For the bread:
100 grams active starter
350 grams warm water, about 80°F, plus more for your hands
450 grams all purpose flour
50 grams whole wheat or spelt flour
10 grams kosher salt
Rice flour, for dusting
Use a spoon to mix the active starter with the warm water. Then add the flours and mix until no dry bits remain. Cover and let sit in a warm spot for 25-40 minutes.
Sprinkle the salt evenly over the top of the dough. Wet one hand thoroughly and dribble some water over the salt to start dissolving it. Using the hand that's wet, grab a quarter of the dough, pull it up and fold it over the top of the dough. Rotate the bowl 90° and repeat 3 more times until the salt is completely encased. Pinch the dough a couple of times to separate it into a few pieces, turn it, and smush it back together again before repeating the stretch and fold process. Repeat the pinch, rotate, stretch, and fold process until the salt is fully dissolved and incorporated into the dough, wetting your hand whenever the dough starts getting sticky again. Cover and set the timer for 30 minutes.
When the timer goes off, wet your hand again and do another 4 stretch-and-folds, rotating the bowl 90° each time. After the last fold, turn the dough over so that the seam is underneath. Cover and set the timer for another 30 minutes. Repeat this every 30 minutes for a total of 3 hours. At this point the dough will be a lot more relaxed and have risen a bit. If you press a wet fingertip into the dough, the indent should almost disappear within a few seconds.
Flour a work surface and gently transfer the dough onto the flour. Grab a quarter of the dough, stretch it up and fold it over, then repeat 3 more times on the other corners of the dough to create a taut surface underneath. Dust the top with a little more flour and then flip it over. Use a bench scraper or your hands to gently tuck the sides under and form a half dome. Let sit for 20-30 minutes. In the meantime, dust the banneton with rice flour so that your dough won't stick to it.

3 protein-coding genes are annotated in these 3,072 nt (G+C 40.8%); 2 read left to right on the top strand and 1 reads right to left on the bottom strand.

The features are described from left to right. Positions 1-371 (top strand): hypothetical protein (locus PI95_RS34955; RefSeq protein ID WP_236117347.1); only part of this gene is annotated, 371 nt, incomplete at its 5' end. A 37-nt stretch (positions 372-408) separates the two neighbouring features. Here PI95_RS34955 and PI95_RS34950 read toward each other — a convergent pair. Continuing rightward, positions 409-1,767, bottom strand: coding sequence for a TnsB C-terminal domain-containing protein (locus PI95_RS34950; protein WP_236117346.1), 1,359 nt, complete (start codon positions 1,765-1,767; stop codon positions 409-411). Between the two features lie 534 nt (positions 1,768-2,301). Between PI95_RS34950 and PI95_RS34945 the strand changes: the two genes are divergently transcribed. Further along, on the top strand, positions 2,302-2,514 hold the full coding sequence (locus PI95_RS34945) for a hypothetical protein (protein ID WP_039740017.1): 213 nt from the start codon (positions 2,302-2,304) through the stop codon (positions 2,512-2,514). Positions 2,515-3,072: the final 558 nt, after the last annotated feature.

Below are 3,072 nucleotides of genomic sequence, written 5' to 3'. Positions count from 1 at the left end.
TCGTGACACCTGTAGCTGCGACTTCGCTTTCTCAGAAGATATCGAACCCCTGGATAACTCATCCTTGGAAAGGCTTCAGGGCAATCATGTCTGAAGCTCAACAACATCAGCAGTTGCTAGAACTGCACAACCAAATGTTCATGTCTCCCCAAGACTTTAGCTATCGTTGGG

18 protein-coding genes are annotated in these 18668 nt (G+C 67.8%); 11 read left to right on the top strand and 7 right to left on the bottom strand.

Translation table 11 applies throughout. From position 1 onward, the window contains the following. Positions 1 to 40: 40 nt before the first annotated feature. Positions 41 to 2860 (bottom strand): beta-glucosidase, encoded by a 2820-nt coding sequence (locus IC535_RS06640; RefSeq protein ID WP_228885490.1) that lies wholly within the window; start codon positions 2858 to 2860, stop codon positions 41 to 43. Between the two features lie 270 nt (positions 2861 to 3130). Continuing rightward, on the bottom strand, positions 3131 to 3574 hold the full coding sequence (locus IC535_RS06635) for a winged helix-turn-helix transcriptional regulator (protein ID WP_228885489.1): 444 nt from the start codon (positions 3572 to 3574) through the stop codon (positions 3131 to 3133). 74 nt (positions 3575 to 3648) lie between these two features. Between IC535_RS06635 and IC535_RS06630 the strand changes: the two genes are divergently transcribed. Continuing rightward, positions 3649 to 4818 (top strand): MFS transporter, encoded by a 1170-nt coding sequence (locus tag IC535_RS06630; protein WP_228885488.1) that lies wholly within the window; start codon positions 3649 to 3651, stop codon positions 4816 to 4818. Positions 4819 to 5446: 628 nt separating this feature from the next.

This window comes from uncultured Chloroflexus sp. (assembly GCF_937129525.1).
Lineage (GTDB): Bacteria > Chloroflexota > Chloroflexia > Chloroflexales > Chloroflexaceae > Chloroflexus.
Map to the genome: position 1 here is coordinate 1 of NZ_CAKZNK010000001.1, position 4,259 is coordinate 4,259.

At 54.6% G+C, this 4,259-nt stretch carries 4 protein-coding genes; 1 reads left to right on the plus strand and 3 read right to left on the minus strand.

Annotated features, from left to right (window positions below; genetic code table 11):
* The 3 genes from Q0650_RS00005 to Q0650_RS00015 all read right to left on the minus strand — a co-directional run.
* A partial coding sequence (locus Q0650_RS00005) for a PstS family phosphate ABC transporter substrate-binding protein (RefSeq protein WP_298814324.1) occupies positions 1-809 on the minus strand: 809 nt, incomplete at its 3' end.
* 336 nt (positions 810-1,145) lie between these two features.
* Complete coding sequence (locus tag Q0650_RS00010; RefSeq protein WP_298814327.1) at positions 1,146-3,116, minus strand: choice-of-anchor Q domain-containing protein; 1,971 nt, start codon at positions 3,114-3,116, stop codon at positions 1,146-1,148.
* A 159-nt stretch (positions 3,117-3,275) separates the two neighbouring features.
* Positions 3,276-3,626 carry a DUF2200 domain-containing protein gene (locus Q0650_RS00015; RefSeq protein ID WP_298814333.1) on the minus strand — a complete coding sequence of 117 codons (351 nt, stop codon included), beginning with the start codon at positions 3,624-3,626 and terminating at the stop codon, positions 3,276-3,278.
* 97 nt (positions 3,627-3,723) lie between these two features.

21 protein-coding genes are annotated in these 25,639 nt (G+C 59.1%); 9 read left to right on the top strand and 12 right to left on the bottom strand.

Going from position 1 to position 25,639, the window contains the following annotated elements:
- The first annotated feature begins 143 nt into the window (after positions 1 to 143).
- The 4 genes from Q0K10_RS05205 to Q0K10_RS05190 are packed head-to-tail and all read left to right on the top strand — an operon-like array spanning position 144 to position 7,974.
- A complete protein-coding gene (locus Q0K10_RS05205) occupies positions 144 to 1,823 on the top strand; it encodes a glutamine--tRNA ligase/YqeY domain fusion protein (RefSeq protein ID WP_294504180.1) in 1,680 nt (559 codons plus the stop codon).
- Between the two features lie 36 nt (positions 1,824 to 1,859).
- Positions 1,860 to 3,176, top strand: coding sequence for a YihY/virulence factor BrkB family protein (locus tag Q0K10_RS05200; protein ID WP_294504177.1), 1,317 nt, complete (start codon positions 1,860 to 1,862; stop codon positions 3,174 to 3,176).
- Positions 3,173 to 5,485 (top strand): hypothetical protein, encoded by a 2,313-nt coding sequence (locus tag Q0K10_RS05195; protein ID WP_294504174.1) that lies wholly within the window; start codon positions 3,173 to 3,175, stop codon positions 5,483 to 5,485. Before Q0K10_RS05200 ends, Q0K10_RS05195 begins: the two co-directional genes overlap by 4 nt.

After the dough has rested, lightly flour the top and flip it upside down with the bench scraper. Apply another set of stretch-and-folds and flip it over again. Slide the ball around on the work surface until it forms a nice, taut half dome. Use the bench scraper to quickly transfer the dough upside down into the banneton. Cover (I use a shower cap) and place in the refrigerator for about 12-14 hours.
Place a Dutch oven or a baking stone and stock pot in the oven and preheat to 475°F. When the oven is ready, take the banneton out of the fridge and invert the dough onto a large piece of parchment paper. Dust the top with some rice flour if you want some definition to your scoring pattern. Wipe the excess flour off and use a lame or razor blade to score the loaf.
Quickly transfer the dough and parchment paper into the Dutch oven or onto the baking stone. Cover with the lid or stock pot. Reduce the oven temperature to 450°F and bake for 20 minutes. After 20 minutes, carefully remove the lid or stock pot and continue to bake for another 20-25 minutes until nicely browned. Listen to the bread crackle as it cools. Try to wait at least an hour before slicing.
Next: Bacon Fat Scallion Pancakes
Previously: Tomato and Eggs over Rice (Updated)
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Two Years Ago: Soy Garlic Glazed Korean Fried Cauliflower
Four Years Ago: Taiwanese Taro Swirl Mooncakes
Five Years Ago: Ramen Lobster Rolls
Six Years Ago: Caramelized Onion and Swiss Chard Quiche